“I can’t imagine what it would be like to let go of my goals”


That title gives off a common view. “I can’t imagine what it would be like to let go of my goals.”

Well then, at that point you’re already in trouble.

If you can’t imagine each element of your goals, then you risk never reaching them – even when it is the act of giving up on them.

We need to imagine what it would be like to let go of our goals, because in doing, we understand everything which is at stake.

Why not go imagine what it would be like to let go of your goals?

Coffee Meditation? That makes no sense.


Luckily, in regards to the title, I make no sense either, which is why I have no inhibitions whatsoever for trying things out that seem a bit silly. And so I just finished a 15 minute or so bout of coffee meditation.

Meditation is widely seen as a relaxation tool; a way to calm and ground yourself in a world where calm is hard to come by. I’m of the opinion that there is much more you can do with meditation than that. For me it is indeed a means to relax, but it’s also a creative power, a sleeping aid, a concentration booster and among other things played a key role in the late stages of my fight with depression a few years back.

Nonetheless, the combination of coffee and meditation seems at first rather far-fetched. A couple of google searches revealed to me that the majority of the meditation community (but not all) are against drinking coffee before or during meditation, and many completely remove caffeine from their lives. I gave it a go anyway.

My ‘procedure’ was simple. I sat down on a chair, stuck on some ambient music, and held a cup of fresh coffee in my hands. As is usual for my meditations, I took my breathing under control, and focused on my awareness of my surroundings.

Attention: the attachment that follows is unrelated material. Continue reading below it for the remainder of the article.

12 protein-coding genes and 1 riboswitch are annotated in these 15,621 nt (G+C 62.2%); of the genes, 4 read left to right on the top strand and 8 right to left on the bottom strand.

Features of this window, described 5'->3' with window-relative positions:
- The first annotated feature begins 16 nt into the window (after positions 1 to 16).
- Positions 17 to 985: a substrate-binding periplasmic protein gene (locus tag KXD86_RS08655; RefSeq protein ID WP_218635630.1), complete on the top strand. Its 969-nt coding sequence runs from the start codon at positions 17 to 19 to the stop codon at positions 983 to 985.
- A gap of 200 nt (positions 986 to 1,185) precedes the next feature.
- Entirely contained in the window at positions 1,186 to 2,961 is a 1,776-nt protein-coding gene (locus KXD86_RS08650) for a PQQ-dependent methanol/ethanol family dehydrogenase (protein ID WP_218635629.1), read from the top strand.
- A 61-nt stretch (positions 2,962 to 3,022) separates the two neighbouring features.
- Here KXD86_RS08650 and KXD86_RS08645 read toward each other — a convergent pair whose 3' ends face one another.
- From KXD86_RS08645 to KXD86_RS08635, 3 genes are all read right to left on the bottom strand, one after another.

This is where the coffee changed the meditation slightly. when one focuses on their awareness, the strongest outside influences come first and one thing we can all agree on is that coffee has a pretty intense smell. You don’t usually get the smell of coffee to focus on in meditation, or really anything that intense, so naturally this was all new. I spent a while just focusing on the smell, and the warmth of the cup.

With higher levels of concentration than usual simply on the smell, a new depth comes from the smell. Often on a pack of coffee there will be some fairly pretentious tasting notes on the back (yes, I see the hypocrisy in this comment), but generally our own comments on the said coffee whilst drinking it will be “Oh, that’s a nice coffee”. With a meditative focus on that smell, you notice there are indeed numerous levels to the smell.

Drinking the coffee was essentially the same story and there is little need to elaborate. i was simply able to notice different levels to the drink to usual. The difference came a few minutes later as the caffeine started to have an effect. And it’s that caffeine that surely would ruin the whole idea of ‘relaxation’ that is usually seen as one of the main aims of meditation.

The result was more that coffee and meditation complemented each other. The coffee offered something to focus on, and gave a new experience of awareness – something I believe to be important in meditation. That given focus allowed the meditation to progress to a deeper level more quickly. As more caffeine hit, ability to concentrate increased. Increased concentration further increased awareness.

By the end I felt excessively aware and grounded, wonderfully peaceful and much more renewed than just coffee alone would offer.

Some of the ‘negative’ effects of each appeared countered too. Meditation’s habit of inducing sleepiness was countered by the caffeine, and Coffee’s favourite trick of putting you on edge was countered by the calming nature of meditation.

I would say therefore, that this seemingly silly combination is actually a match made in heaven.